Confusion Matrix Filled In

This total model’s accuracy level would be determined by looking at how often it correctly classifies a true positive and a true negative, versus how often it gets it wrong.

Let’s go deeper into the [confusion] matrix

Here’s the nuance that many businesses miss.

If you stop at simply maximizing total model accuracy as described above (and as many out-of-the-box models do), you will end up with an under-performing model.

In this case, this business is interested in knowing who is likely to default. They’re extremely interested in the true positives. These customers pose financial risk to the business, and there is a significant financial incentive to the business to make sure they see these risky customers coming and manage them before they default.

In contrast, this business is less interested in correctly identifying true negatives. Customers who pay on time pose no financial risk and are not the focus of this model.

April, who cares?

Here’s why it matters: the boxes inside a confusion matrix are dependent upon one another.

There are ways to build a model that actually allow you to put your thumb on the scale to tip it in the direction that better meets your business needs. You can fit a model that maximizes your ability to detect true positives by allowing a few false positives to sneak through the gate.

For example, this business is likely willing to accidentally capture a reasonable number of false positives (people the model predicted to default but who ultimately pay on time) in order to ensure that they’re maximizing the number of true positives they identify.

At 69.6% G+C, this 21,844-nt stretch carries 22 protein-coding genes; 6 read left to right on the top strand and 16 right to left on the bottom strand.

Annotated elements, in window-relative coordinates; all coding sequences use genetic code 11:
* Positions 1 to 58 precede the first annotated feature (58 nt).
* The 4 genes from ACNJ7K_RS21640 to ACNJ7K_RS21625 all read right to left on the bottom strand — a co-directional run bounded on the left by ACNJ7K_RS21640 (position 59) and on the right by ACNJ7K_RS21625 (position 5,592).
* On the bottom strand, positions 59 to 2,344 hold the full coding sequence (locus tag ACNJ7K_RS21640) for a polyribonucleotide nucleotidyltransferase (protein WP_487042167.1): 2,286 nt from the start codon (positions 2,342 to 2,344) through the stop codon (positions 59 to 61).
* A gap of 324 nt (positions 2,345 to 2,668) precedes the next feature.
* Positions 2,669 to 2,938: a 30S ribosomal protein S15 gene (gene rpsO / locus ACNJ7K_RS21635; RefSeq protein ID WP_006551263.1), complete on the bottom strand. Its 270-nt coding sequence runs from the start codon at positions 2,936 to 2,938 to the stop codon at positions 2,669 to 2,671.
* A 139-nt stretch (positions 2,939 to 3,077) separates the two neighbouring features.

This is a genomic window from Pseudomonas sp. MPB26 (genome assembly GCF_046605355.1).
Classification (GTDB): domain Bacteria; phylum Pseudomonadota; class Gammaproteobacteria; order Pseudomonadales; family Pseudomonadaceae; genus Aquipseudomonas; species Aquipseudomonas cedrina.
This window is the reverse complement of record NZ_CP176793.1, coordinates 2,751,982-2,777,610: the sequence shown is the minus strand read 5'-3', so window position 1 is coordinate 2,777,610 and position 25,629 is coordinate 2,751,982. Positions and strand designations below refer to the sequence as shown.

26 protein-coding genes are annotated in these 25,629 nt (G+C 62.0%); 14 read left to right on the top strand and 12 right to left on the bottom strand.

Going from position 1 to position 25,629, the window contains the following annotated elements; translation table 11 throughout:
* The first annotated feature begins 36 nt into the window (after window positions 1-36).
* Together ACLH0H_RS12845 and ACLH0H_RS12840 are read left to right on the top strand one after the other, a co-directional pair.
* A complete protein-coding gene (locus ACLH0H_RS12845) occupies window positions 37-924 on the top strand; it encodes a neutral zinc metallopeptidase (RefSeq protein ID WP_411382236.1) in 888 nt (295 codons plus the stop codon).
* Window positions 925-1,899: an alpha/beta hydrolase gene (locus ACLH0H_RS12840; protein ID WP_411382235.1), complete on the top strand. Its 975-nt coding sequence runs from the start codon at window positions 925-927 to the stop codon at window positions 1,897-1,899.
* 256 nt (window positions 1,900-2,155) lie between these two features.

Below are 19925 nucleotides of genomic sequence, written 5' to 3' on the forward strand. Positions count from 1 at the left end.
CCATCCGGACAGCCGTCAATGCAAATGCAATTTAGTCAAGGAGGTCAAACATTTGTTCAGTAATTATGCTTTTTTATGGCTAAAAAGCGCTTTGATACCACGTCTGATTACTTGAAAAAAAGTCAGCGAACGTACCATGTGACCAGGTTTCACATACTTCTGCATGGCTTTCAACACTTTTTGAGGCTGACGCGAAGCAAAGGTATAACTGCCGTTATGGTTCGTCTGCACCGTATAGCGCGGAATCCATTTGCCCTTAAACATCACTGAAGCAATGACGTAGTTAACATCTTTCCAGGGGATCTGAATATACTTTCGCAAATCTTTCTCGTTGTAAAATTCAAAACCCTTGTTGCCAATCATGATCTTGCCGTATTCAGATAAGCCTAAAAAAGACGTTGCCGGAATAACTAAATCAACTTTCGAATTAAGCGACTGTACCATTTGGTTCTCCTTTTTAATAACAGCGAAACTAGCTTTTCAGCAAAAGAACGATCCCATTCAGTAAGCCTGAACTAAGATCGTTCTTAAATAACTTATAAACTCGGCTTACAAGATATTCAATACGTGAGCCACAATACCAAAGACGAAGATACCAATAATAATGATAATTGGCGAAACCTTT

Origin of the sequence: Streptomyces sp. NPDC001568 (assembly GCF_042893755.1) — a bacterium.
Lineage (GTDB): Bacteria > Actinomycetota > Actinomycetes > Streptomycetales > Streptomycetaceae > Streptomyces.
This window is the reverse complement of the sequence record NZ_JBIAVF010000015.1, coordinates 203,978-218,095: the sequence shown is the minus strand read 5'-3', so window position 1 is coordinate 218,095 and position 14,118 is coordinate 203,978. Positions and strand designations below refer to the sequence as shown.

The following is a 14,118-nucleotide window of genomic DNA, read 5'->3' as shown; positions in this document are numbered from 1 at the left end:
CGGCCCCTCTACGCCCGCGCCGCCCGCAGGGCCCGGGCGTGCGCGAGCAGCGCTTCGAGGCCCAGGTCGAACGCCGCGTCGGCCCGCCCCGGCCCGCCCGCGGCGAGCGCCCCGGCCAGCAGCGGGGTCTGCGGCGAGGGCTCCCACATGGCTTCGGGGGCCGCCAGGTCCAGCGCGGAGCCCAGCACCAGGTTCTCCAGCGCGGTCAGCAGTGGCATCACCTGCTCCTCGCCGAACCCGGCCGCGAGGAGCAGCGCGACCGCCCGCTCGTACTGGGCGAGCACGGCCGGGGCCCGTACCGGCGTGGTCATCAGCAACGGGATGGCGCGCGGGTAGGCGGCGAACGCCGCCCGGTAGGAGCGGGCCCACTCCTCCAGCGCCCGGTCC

In contrast, the bottom two boxes of this matrix are of significantly less importance to this fictitious business, and so we wouldn’t attempt to fit a model that skews in the direction of correctly identifying false negatives.

Art & science

One of the most magical things that we Sprocketeers do is force the left and right brain to work in tandem. We force design and economics to play nicely in the sandbox. And, we blend art with science.

This is one beautiful example of that.

Sure, data science has it’s hard and fast rules. If you’re interested in a classification model such as the ones I described, only certain statistical techniques will get you there. A traditional linear regression model isn’t appropriate, for example.

However, once those hard and fast rules are satisfied….the real fun begins.

Your business knowledge, your knowledge of your customers, and your working hypotheses about why certain behaviors might have happened in the past are all inputs we take into account as we create your predictive model.

That is pure art.

By taking into account your unique goal of identifying default payers, and knowing that the risk in mid-identifying someone (false positive) is simply that they’ll receive a few more tailored reminder emails and a phone call, can lead us to make a judgement call to tip the scales in favor of identifying more true positives, at the expense of the rest of the confusion matrix.

Want to learn more?

We’d love to jam with you about your unique business problem! We excel at writing affordable, custom predictive models that are tailored to meet your unique business needs and goals. And darn it, we’re fun to work with, too!

Drop us a line, and let’s chat about how we can begin blending art and science to help you achieve your goals!